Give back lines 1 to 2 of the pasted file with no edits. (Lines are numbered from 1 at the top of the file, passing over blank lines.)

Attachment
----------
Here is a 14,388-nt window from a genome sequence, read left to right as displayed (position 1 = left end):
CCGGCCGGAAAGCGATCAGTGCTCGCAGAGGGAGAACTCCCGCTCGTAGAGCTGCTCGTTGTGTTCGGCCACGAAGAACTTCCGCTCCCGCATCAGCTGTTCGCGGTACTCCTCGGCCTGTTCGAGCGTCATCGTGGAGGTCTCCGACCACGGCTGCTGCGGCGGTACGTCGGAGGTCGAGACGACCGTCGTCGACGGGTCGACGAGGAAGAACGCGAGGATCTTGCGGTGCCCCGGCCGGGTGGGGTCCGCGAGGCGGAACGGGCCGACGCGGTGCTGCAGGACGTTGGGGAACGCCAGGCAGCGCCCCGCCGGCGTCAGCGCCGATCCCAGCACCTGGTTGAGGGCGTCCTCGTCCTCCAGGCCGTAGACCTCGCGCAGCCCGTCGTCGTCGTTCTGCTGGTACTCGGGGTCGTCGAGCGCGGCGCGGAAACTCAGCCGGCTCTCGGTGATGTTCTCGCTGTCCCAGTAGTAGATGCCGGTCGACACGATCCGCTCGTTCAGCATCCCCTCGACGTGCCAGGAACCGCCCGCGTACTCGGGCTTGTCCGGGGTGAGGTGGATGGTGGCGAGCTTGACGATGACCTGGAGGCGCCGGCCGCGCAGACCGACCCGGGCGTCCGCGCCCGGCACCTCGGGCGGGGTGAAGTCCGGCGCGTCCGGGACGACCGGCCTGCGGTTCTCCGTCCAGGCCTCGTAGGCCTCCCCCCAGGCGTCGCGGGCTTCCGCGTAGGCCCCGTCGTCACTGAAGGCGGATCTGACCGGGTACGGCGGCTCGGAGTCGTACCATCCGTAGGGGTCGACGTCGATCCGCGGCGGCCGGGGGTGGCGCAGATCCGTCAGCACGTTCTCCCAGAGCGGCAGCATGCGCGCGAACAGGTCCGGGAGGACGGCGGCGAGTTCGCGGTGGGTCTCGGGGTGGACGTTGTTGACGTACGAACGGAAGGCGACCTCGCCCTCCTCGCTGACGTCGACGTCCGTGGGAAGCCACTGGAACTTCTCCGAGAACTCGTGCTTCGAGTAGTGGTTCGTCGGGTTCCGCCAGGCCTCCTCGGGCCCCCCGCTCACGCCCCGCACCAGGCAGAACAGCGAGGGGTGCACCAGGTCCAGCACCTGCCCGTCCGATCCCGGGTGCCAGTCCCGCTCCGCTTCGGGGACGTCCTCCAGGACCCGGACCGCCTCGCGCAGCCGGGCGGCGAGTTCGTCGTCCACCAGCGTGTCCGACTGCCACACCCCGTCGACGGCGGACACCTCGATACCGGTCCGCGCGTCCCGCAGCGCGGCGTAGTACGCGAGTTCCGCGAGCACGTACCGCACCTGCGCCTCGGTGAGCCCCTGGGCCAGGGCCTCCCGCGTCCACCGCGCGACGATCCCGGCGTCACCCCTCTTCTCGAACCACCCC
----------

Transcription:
Here is a 14,388-nt window from a genome sequence, read left to right as displayed (position 1 = left end):
CCGGCCGGAAAGCGATCAGTGCTCGCAGAGGGAGAACTCCCGCTCGTAGAGCTGCTCGTTGTGTTCGGCCACGAAGAACTTCCGCTCCCGCATCAGCTGTTCGCGGTACTCCTCGGCCTGTTCGAGCGTCATCGTGGAGGTCTCCGACCACGGCTGCTGCGGCGGTACGTCGGAGGTCGAGACGACCGTCGTCGACGGGTCGACGAGGAAGAACGCGAGGATCTTGCGGTGCCCCGGCCGGGTGGGGTCCGCGAGGCGGAACGGGCCGACGCGGTGCTGCAGGACGTTGGGGAACGCCAGGCAGCGCCCCGCCGGCGTCAGCGCCGATCCCAGCACCTGGTTGAGGGCGTCCTCGTCCTCCAGGCCGTAGACCTCGCGCAGCCCGTCGTCGTCGTTCTGCTGGTACTCGGGGTCGTCGAGCGCGGCGCGGAAACTCAGCCGGCTCTCGGTGATGTTCTCGCTGTCCCAGTAGTAGATGCCGGTCGACACGATCCGCTCGTTCAGCATCCCCTCGACGTGCCAGGAACCGCCCGCGTACTCGGGCTTGTCCGGGGTGAGGTGGATGGTGGCGAGCTTGACGATGACCTGGAGGCGCCGGCCGCGCAGACCGACCCGGGCGTCCGCGCCCGGCACCTCGGGCGGGGTGAAGTCCGGCGCGTCCGGGACGACCGGCCTGCGGTTCTCCGTCCAGGCCTCGTAGGCCTCCCCCCAGGCGTCGCGGGCTTCCGCGTAGGCCCCGTCGTCACTGAAGGCGGATCTGACCGGGTACGGCGGCTCGGAGTCGTACCATCCGTAGGGGTCGACGTCGATCCGCGGCGGCCGGGGGTGGCGCAGATCCGTCAGCACGTTCTCCCAGAGCGGCAGCATGCGCGCGAACAGGTCCGGGAGGACGGCGGCGAGTTCGCGGTGGGTCTCGGGGTGGACGTTGTTGACGTACGAACGGAAGGCGACCTCGCCCTCCTCGCTGACGTCGACGTCCGTGGGAAGCCACTGGAACTTCTCCGAGAACTCGTGCTTCGAGTAGTGGTTCGTCGGGTTCCGCCAGGCCTCCTCGGGCCCCCCGCTCACGCCCCGCACCAGGCAGAACAGCGAGGGGTGCACCAGGTCCAGCACCTGCCCGTCCGATCCCGGGTGCCAGTCCCGCTCCGCTTCGGGGACGTCCTCCAGGACCCGGACCGCCTCGCGCAGCCGGGCGGCGAGTTCGTCGTCCACCAGCGTGTCCGACTGCCACACCCCGTCGACGGCGGACACCTCGATACCGGTCCGCGCGTCCCGCAGCGCGGCGTAGTACGCGAGTTCCGCGAGCACGTACCGCACCTGCGCCTCGGTGAGCCCCTGGGCCAGGGCCTCCCGCGTCCACCGCGCGACGATCCCGGCGTCACCCCTCTTCTCGAACCACCCC